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- What to do if you test positive for COVID-19
What to do if you test positive for COVID-19
The Haldimand-Norfolk Health Unit (HNHU) has changed its case and contact management practices, in line with Ministry guidance.
Individuals who test positive will not receive a call from the Health Unit for case management or to provide isolation instructions. Please review the instructions below carefully and follow the instructions.
The HNHU is still responsible for case surveillance of COVID-19. This means that, on occasion, HNHU staff or provincial workforce partners may call individuals who have recently and/or previously tested positive for COVID-19 to collect information.
This information may be used to determine if your infection is a re-infection, to collect outcomes of your infection and/or to update the provincial database. HNHU and provincial workforce partners may ask you for personal information, such as your name, date of birth, health card number and/or address. Staff will never ask for your financial information.
This information does not apply to individuals who live, work, volunteer or are admitted in a highest risk setting. Highest risk settings include hospitals (including complex continuing care facilities and paramedic services), and congregate living settings with medically and socially vulnerable individuals, including, but not limited to long-term care, retirement homes, First Nation eldercare lodges, group homes, shelters, hospices, correctional institutions, Provincial Demonstration Schools and hospital schools.
If you test positive for COVID-19 on a PCR or a Rapid Antigen Test (RAT) test:
- Severe difficulty breathing
(struggling for each breath, can only speak in single words)
- Severe chest pain
(constant tightness or crushing sensation)
- Feeling confused or unsure of where you are
- Losing consciousness
Inform them that you have tested positive for COVID-19.
- Individuals with COVID-19 symptoms OR a positive COVID-19 test ( PCR, rapid molecular or rapid antigen test) must isolate until symptoms have been improving for 24 hours (or 48 hours if gastrointestinal symptoms) and no fever is present.
- Asymptomatic individuals with a positive test result do not need to self-isolate unless symptoms develop. If symptoms develop, they should self-isolate immediately
- For ALL scenarios below, symptoms must be improving for 24 hours (or 48 hours for nausea, vomiting, diarrhea) and no fever present prior to ending self-isolation.
- Self-isolation means staying home and not attending work, school, child care or other public places. The case should only leave home if there is a medical emergency or if they need to get a clinical assessment of the test. The case may leave their home for independent outdoor exercise (or with a caregiver, as appropriate), but should maintain a physical distance of at least 2 metres (6 feet) from others at all times. The case should not go to outdoor fitness classes or personal training sessions and should wear a mask in building common areas when leaving the property if self-isolating in an apartment, condo, or hotel.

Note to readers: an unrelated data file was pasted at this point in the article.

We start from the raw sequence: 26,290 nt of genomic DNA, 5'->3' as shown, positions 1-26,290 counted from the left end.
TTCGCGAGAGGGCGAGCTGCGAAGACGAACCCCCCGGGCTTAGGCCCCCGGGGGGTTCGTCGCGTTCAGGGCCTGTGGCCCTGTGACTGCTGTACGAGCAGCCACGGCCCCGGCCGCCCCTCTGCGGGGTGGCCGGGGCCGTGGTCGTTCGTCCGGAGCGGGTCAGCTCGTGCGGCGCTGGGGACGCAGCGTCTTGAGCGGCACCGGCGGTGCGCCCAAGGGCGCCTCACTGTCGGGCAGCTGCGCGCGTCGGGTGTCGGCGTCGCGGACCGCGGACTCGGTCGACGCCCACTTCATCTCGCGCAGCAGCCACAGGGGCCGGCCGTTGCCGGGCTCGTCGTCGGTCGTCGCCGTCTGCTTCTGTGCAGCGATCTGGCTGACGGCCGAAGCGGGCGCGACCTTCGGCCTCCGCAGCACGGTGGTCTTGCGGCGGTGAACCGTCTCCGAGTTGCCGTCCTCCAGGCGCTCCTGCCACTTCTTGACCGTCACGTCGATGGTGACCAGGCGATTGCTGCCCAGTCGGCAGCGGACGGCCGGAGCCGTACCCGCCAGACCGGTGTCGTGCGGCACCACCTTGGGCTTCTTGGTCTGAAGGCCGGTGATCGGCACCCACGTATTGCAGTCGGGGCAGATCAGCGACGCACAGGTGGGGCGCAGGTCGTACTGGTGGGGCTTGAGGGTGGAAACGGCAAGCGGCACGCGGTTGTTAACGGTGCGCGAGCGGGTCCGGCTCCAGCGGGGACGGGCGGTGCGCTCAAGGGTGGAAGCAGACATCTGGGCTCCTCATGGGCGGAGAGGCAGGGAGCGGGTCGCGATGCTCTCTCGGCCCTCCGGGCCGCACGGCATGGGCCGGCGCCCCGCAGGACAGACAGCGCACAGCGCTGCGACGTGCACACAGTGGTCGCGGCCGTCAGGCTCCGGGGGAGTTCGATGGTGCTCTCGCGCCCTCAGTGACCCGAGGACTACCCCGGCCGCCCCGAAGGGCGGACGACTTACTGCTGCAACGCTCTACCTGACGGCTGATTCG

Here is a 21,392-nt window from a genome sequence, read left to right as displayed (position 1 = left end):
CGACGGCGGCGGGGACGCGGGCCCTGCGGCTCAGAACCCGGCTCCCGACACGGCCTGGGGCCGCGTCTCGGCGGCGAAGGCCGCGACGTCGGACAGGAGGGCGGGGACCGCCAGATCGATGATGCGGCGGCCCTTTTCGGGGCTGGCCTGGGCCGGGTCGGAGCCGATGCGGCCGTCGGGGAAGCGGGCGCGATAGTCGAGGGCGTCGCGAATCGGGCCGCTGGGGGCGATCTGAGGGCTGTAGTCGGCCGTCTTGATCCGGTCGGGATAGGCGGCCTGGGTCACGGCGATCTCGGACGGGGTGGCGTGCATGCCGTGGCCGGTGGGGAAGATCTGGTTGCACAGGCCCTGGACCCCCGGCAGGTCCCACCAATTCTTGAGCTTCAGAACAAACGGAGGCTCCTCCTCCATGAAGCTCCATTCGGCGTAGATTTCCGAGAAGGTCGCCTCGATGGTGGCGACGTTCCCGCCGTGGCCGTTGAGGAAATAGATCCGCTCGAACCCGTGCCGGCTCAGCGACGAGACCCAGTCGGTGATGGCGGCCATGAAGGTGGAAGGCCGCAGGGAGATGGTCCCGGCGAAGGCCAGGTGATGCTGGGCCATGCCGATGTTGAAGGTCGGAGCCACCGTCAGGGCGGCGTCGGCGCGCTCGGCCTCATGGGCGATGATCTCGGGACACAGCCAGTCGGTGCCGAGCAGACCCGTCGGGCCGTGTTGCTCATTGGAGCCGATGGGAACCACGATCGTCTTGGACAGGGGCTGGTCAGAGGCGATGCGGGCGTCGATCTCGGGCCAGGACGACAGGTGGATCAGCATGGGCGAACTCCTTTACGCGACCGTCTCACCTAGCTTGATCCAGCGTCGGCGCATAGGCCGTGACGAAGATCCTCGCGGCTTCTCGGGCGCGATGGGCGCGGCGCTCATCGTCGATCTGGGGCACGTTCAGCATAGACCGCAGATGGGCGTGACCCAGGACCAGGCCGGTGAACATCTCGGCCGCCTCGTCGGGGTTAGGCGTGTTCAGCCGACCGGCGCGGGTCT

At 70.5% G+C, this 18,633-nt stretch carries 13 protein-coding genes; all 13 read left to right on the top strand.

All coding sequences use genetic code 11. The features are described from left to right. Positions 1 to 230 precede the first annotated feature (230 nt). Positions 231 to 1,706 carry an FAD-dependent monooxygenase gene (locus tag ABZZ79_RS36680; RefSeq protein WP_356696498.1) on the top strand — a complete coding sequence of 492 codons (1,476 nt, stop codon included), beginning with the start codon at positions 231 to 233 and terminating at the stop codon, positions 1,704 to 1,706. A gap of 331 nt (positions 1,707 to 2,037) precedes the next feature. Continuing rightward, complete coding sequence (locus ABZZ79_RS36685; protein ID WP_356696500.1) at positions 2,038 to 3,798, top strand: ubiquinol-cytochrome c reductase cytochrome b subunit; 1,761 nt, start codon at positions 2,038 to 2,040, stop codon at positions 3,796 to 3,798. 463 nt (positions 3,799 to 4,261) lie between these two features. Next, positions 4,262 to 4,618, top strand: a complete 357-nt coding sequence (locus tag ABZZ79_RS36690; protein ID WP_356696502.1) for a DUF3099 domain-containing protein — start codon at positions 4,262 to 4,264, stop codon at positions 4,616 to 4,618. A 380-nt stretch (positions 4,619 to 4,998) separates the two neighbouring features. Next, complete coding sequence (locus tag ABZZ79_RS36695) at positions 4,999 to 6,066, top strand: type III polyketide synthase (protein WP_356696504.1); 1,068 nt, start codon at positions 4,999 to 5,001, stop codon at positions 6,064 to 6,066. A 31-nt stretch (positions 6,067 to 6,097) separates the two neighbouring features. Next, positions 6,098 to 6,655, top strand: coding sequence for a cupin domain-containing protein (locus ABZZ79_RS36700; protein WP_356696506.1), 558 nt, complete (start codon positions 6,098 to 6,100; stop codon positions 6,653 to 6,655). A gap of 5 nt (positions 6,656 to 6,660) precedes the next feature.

In the community, it is the responsibility of the individual with COVID-19 symptoms or COVID-19 positive test to determine who their close contacts are and to notify them of their potential exposure.
Household and Non-Household Close Contacts
- For a total of 10 days after the last exposure to the COVID-19 positive case or individual with COVID-19 symptoms, the individual notified by a case should:
- Self-monitor for symptoms. They should self-isolate immediately if they develop any symptoms of COVID-19 and seek testing if eligible;
- Wear a well-fitted mask in all public settings: § Individuals should maintain masking as much as possible in public settings (including school and child care, unless under 2 years old). Reasonable exceptions would include removal for essential activities like eating while maintaining as much distance as possible;
- Participation in activities where masking can be maintained throughout may be resumed, but individuals should avoid activities where mask removal would be necessary (e.g., dining out; playing a wind instrument; high contact sports where masks cannot be safely worn); and
- Individuals who are unable to mask (e.g., children under two years of age, etc.) may return to public settings without masking.
- Avoid non-essential visits to anyone who is immunocompromised or at higher risk of illness (e.g., seniors); and
- Avoid non-essential visits to the highest risk settings such as hospitals and long-term care homes. Where essential visits cannot be avoided, close contacts should wear a medical mask, maintain physical distancing, and notify the highest risk setting of their recent exposure.
- A close contact is anyone you were less than two metres away from for at least 15 minutes, or multiple shorter lengths of time, without personal protective equipment in the 48 hours before your symptoms began or the date of your test, whichever came first.
- What to do if you’ve been exposed to COVID-19
If you received a PCR test, you may receive a text message from our Virtual Assistant. Click on the secure link and complete the form. This is not spam or a scam. The Health Unit will never ask you for your SIN or banking information.
Please note: if you tested positive on a rapid antigen test, you will not receive an SMS text message.
If you require any additional support, please call the Provincial Testing, Isolation, Information COVID-19 Contact Hotline 1 (888) 777-0730 8:00 AM – 6:00 PM EST 7 days a week
Last updated 09/22/2022